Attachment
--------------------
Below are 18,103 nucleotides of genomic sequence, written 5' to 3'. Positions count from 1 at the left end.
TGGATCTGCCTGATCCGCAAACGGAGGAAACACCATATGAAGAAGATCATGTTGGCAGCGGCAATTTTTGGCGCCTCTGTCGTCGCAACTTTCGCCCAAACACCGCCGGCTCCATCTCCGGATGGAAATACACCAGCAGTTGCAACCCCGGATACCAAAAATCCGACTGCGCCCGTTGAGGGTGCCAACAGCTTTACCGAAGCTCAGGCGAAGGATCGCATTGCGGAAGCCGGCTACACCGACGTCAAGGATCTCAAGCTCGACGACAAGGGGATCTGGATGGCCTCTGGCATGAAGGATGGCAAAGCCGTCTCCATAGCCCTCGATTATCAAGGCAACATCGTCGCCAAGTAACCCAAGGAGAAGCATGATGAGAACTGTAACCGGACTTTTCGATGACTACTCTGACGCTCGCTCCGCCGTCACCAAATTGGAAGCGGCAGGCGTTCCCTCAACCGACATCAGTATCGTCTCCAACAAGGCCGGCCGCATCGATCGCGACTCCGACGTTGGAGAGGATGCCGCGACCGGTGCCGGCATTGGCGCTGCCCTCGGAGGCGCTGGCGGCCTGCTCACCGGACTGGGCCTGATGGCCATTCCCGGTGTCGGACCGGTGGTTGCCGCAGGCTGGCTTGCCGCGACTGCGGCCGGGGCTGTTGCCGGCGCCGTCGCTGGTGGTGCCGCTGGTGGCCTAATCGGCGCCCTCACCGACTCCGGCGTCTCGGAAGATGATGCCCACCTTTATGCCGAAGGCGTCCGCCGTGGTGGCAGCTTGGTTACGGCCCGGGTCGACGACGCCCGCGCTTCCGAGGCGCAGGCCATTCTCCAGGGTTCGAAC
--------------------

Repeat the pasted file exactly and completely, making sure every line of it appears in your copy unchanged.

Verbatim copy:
Below are 18,103 nucleotides of genomic sequence, written 5' to 3'. Positions count from 1 at the left end.
TGGATCTGCCTGATCCGCAAACGGAGGAAACACCATATGAAGAAGATCATGTTGGCAGCGGCAATTTTTGGCGCCTCTGTCGTCGCAACTTTCGCCCAAACACCGCCGGCTCCATCTCCGGATGGAAATACACCAGCAGTTGCAACCCCGGATACCAAAAATCCGACTGCGCCCGTTGAGGGTGCCAACAGCTTTACCGAAGCTCAGGCGAAGGATCGCATTGCGGAAGCCGGCTACACCGACGTCAAGGATCTCAAGCTCGACGACAAGGGGATCTGGATGGCCTCTGGCATGAAGGATGGCAAAGCCGTCTCCATAGCCCTCGATTATCAAGGCAACATCGTCGCCAAGTAACCCAAGGAGAAGCATGATGAGAACTGTAACCGGACTTTTCGATGACTACTCTGACGCTCGCTCCGCCGTCACCAAATTGGAAGCGGCAGGCGTTCCCTCAACCGACATCAGTATCGTCTCCAACAAGGCCGGCCGCATCGATCGCGACTCCGACGTTGGAGAGGATGCCGCGACCGGTGCCGGCATTGGCGCTGCCCTCGGAGGCGCTGGCGGCCTGCTCACCGGACTGGGCCTGATGGCCATTCCCGGTGTCGGACCGGTGGTTGCCGCAGGCTGGCTTGCCGCGACTGCGGCCGGGGCTGTTGCCGGCGCCGTCGCTGGTGGTGCCGCTGGTGGCCTAATCGGCGCCCTCACCGACTCCGGCGTCTCGGAAGATGATGCCCACCTTTATGCCGAAGGCGTCCGCCGTGGTGGCAGCTTGGTTACGGCCCGGGTCGACGACGCCCGCGCTTCCGAGGCGCAGGCCATTCTCCAGGGTTCGAAC